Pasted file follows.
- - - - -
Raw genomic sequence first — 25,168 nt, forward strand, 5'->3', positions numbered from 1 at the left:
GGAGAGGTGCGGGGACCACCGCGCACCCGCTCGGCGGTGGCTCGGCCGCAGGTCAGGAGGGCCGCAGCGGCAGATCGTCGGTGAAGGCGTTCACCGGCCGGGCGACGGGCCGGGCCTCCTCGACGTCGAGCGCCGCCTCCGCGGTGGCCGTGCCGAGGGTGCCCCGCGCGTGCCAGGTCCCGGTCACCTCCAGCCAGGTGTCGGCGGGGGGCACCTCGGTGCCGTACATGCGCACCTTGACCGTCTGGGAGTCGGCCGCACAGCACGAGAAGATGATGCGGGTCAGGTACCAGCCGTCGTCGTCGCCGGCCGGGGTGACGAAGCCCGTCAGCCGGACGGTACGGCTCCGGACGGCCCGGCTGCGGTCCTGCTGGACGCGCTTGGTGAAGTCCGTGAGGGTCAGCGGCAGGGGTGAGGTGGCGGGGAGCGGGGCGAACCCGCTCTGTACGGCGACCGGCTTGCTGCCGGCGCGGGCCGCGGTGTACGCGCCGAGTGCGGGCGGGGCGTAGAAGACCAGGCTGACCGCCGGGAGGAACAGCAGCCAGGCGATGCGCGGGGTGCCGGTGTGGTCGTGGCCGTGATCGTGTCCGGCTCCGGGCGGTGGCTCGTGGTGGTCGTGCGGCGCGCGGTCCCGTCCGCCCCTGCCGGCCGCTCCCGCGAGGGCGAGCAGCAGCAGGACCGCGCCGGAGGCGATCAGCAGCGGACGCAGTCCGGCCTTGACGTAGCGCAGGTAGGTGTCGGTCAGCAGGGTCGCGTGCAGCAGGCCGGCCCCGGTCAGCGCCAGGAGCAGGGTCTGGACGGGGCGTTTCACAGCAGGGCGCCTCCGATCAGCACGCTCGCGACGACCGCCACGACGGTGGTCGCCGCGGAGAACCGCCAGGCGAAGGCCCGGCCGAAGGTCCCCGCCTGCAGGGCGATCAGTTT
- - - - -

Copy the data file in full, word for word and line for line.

Raw genomic sequence first — 25,168 nt, forward strand, 5'->3', positions numbered from 1 at the left:
GGAGAGGTGCGGGGACCACCGCGCACCCGCTCGGCGGTGGCTCGGCCGCAGGTCAGGAGGGCCGCAGCGGCAGATCGTCGGTGAAGGCGTTCACCGGCCGGGCGACGGGCCGGGCCTCCTCGACGTCGAGCGCCGCCTCCGCGGTGGCCGTGCCGAGGGTGCCCCGCGCGTGCCAGGTCCCGGTCACCTCCAGCCAGGTGTCGGCGGGGGGCACCTCGGTGCCGTACATGCGCACCTTGACCGTCTGGGAGTCGGCCGCACAGCACGAGAAGATGATGCGGGTCAGGTACCAGCCGTCGTCGTCGCCGGCCGGGGTGACGAAGCCCGTCAGCCGGACGGTACGGCTCCGGACGGCCCGGCTGCGGTCCTGCTGGACGCGCTTGGTGAAGTCCGTGAGGGTCAGCGGCAGGGGTGAGGTGGCGGGGAGCGGGGCGAACCCGCTCTGTACGGCGACCGGCTTGCTGCCGGCGCGGGCCGCGGTGTACGCGCCGAGTGCGGGCGGGGCGTAGAAGACCAGGCTGACCGCCGGGAGGAACAGCAGCCAGGCGATGCGCGGGGTGCCGGTGTGGTCGTGGCCGTGATCGTGTCCGGCTCCGGGCGGTGGCTCGTGGTGGTCGTGCGGCGCGCGGTCCCGTCCGCCCCTGCCGGCCGCTCCCGCGAGGGCGAGCAGCAGCAGGACCGCGCCGGAGGCGATCAGCAGCGGACGCAGTCCGGCCTTGACGTAGCGCAGGTAGGTGTCGGTCAGCAGGGTCGCGTGCAGCAGGCCGGCCCCGGTCAGCGCCAGGAGCAGGGTCTGGACGGGGCGTTTCACAGCAGGGCGCCTCCGATCAGCACGCTCGCGACGACCGCCACGACGGTGGTCGCCGCGGAGAACCGCCAGGCGAAGGCCCGGCCGAAGGTCCCCGCCTGCAGGGCGATCAGTTT